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Biochemistry. 1999 Aug 10;38(32):10324-35.

Structure of the KcsA potassium channel from Streptomyces lividans: a site-directed spin labeling study of the second transmembrane segment.

Author information

1
Jules Stein Eye Institute, Department of Chemistry and Biochemistry, University of California, Los Angeles 90095-7008, USA. adrian@wlheye.jsei.ucla.edu

Abstract

KcsA is a prokaryotic potassium channel. The present study employs cysteine scanning mutagenesis and site-directed spin labeling to investigate the structure of the second transmembrane segment (residues 82-120) in functional tetrameric channels reconstituted in lipid bilayers. Spin-spin interactions are observed between nitroxide side chains at symmetry-related sites close to the 4-fold axis of symmetry. To aid in quantitative analysis of these interactions, a new diamagnetic analogue of the nitroxide side chain is used to prepare magnetically dilute samples with constant structure. Using constraints imposed by the spin-spin interactions, a packing model for this segment is deduced that is in excellent agreement with the recently reported crystal structure [Doyle, D., et al. (1998) Science 280, 69-77]. The relatively immobilized state of the nitroxide side chains suggests that the channel is rigid on the electron paramagnetic resonance time scale. Moreover, the poor sulfhydryl reactivity of the cysteine at many locations indicates that the channel is not subject to the low-frequency fluctuations that permit reaction of buried cysteines. At sites expected to be located in the pore, the accessibility of the side chains to collision with O(2) or nickel(II) ethylenediaminediacetate is low. This inaccessibility, together with the generally low mobility of the side chains throughout the sequence, makes it difficult to detect the presence of the pore based on these measurements. However, the presence of a solvated pore can be directly demonstrated using a polarity parameter deduced from the EPR spectra recorded at low temperature. These measurements also reveal the presence of a polarity gradient in the phospholipid bilayer.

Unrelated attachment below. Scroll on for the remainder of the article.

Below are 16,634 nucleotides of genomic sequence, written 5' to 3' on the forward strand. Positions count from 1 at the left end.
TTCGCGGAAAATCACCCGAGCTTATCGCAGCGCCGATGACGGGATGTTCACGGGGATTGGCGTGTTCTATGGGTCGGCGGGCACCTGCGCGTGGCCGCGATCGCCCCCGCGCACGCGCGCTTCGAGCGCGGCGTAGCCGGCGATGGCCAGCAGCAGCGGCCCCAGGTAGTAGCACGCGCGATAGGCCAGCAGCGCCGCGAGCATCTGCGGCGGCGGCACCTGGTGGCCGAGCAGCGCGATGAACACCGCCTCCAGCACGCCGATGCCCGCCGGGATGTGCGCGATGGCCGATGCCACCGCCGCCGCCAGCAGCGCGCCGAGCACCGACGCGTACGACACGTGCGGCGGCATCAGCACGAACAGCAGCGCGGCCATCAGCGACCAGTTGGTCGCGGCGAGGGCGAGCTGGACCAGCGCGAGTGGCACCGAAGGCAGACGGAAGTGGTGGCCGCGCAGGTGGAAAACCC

PMID:
10441126
DOI:
10.1021/bi990856k
[Indexed for MEDLINE]

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